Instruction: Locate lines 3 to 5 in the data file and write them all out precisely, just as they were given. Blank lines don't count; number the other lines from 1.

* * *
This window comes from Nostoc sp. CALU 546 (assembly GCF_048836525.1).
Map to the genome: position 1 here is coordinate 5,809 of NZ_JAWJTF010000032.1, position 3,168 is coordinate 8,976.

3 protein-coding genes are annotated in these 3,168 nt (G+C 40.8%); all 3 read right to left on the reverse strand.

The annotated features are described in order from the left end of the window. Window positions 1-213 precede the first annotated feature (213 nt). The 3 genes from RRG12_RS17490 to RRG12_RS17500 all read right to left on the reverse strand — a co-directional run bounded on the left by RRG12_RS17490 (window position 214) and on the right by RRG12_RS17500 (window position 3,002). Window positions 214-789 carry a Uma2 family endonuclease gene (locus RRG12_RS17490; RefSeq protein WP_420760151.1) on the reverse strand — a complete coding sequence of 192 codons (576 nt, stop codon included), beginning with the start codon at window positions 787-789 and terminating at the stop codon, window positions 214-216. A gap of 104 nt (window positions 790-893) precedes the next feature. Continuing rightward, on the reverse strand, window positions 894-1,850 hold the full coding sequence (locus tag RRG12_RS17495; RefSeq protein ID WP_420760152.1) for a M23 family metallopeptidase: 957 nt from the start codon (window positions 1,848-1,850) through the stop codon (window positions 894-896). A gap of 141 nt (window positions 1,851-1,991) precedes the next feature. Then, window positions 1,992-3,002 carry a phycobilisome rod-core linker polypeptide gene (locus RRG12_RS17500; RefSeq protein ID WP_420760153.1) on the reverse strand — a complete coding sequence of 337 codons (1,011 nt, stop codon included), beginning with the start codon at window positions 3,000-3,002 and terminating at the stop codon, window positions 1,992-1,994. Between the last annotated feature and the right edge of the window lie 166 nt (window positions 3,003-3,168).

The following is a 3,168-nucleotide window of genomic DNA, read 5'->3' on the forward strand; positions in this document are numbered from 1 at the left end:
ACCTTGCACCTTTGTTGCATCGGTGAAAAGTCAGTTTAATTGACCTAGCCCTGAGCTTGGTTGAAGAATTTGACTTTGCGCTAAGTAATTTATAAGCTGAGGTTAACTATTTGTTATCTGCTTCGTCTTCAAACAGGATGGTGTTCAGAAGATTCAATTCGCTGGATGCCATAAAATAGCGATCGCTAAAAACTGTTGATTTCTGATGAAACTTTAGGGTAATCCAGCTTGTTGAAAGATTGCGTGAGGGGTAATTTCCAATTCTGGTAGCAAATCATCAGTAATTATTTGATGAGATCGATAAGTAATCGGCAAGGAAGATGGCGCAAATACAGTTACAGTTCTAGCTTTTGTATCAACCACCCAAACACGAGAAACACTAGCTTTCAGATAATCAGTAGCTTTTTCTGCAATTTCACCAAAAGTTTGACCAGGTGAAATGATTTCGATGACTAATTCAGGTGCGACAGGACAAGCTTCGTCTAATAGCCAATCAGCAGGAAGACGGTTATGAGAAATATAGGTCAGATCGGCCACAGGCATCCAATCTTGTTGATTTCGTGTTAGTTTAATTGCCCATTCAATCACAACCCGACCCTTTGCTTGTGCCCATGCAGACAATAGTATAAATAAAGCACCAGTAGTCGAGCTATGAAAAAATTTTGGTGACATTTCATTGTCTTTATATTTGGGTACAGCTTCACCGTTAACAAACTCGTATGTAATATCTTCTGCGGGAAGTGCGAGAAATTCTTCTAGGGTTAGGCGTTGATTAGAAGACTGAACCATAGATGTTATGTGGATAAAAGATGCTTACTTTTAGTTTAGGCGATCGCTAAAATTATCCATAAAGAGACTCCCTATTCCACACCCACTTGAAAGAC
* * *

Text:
3 protein-coding genes are annotated in these 3,168 nt (G+C 40.8%); all 3 read right to left on the reverse strand.

The annotated features are described in order from the left end of the window. Window positions 1-213 precede the first annotated feature (213 nt). The 3 genes from RRG12_RS17490 to RRG12_RS17500 all read right to left on the reverse strand — a co-directional run bounded on the left by RRG12_RS17490 (window position 214) and on the right by RRG12_RS17500 (window position 3,002). Window positions 214-789 carry a Uma2 family endonuclease gene (locus RRG12_RS17490; RefSeq protein WP_420760151.1) on the reverse strand — a complete coding sequence of 192 codons (576 nt, stop codon included), beginning with the start codon at window positions 787-789 and terminating at the stop codon, window positions 214-216. A gap of 104 nt (window positions 790-893) precedes the next feature. Continuing rightward, on the reverse strand, window positions 894-1,850 hold the full coding sequence (locus tag RRG12_RS17495; RefSeq protein ID WP_420760152.1) for a M23 family metallopeptidase: 957 nt from the start codon (window positions 1,848-1,850) through the stop codon (window positions 894-896). A gap of 141 nt (window positions 1,851-1,991) precedes the next feature. Then, window positions 1,992-3,002 carry a phycobilisome rod-core linker polypeptide gene (locus RRG12_RS17500; RefSeq protein ID WP_420760153.1) on the reverse strand — a complete coding sequence of 337 codons (1,011 nt, stop codon included), beginning with the start codon at window positions 3,000-3,002 and terminating at the stop codon, window positions 1,992-1,994. Between the last annotated feature and the right edge of the window lie 166 nt (window positions 3,003-3,168).

The following is a 3,168-nucleotide window of genomic DNA, read 5'->3' on the forward strand; positions in this document are numbered from 1 at the left end: